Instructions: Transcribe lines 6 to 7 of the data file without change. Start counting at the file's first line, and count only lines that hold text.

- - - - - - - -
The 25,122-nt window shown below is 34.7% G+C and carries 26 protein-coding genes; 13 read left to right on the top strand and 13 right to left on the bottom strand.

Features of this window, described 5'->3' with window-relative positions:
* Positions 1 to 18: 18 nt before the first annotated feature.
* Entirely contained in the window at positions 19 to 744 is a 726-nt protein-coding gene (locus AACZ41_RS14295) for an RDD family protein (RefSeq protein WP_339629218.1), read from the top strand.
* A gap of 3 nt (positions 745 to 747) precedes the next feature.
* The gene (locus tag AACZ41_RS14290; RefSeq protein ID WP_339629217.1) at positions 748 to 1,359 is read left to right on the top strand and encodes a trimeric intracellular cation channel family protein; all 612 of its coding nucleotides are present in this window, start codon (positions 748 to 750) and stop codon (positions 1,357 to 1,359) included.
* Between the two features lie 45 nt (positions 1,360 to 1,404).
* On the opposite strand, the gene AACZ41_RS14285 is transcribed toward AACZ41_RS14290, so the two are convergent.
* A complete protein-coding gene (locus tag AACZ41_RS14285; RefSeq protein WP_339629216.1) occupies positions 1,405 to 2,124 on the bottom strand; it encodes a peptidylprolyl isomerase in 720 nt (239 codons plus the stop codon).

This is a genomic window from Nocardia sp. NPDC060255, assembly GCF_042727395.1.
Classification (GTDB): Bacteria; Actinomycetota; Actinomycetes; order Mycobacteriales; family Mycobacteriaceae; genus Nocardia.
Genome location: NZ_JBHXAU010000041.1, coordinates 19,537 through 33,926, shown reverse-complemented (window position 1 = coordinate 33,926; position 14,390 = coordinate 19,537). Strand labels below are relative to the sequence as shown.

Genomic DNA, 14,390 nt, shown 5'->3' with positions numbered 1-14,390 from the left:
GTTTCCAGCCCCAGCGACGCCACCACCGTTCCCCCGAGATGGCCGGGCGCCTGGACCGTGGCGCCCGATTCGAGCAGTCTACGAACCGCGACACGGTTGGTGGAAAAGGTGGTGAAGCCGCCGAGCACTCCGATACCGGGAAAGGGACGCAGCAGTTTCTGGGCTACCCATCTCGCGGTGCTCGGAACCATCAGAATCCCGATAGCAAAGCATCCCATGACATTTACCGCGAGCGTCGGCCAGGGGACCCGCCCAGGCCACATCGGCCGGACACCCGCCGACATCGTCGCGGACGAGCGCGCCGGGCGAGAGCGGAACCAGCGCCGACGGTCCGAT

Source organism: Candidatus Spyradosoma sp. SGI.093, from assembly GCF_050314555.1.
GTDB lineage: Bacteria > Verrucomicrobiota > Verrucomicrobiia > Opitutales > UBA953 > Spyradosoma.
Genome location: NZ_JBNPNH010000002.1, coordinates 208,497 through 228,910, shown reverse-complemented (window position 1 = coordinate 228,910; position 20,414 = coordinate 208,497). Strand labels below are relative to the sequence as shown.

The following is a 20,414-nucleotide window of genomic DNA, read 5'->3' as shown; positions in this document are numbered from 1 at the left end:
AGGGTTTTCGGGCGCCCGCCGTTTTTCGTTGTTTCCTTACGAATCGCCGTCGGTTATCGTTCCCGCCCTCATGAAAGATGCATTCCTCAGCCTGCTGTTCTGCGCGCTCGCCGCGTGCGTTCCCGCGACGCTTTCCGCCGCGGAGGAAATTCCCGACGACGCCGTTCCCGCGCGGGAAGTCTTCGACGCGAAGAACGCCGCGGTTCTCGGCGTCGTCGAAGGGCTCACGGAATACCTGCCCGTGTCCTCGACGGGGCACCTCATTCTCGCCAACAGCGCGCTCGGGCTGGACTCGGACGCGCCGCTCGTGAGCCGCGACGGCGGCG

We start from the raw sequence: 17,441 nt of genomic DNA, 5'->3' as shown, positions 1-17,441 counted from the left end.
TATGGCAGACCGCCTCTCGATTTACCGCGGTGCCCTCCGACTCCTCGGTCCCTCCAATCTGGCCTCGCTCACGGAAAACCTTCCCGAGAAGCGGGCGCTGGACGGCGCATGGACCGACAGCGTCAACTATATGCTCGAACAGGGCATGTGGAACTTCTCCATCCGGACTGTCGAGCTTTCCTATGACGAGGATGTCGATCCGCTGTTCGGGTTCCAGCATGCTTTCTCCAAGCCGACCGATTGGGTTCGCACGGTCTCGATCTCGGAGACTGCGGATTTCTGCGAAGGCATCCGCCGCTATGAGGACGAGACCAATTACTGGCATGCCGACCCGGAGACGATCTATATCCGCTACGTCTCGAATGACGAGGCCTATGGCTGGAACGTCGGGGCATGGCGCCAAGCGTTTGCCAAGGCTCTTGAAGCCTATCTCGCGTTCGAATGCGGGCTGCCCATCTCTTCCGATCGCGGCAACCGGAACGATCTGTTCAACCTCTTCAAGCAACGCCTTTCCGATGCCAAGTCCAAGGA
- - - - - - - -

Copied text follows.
* The gene (locus tag AACZ41_RS14290; RefSeq protein ID WP_339629217.1) at positions 748 to 1,359 is read left to right on the top strand and encodes a trimeric intracellular cation channel family protein; all 612 of its coding nucleotides are present in this window, start codon (positions 748 to 750) and stop codon (positions 1,357 to 1,359) included.
* Between the two features lie 45 nt (positions 1,360 to 1,404).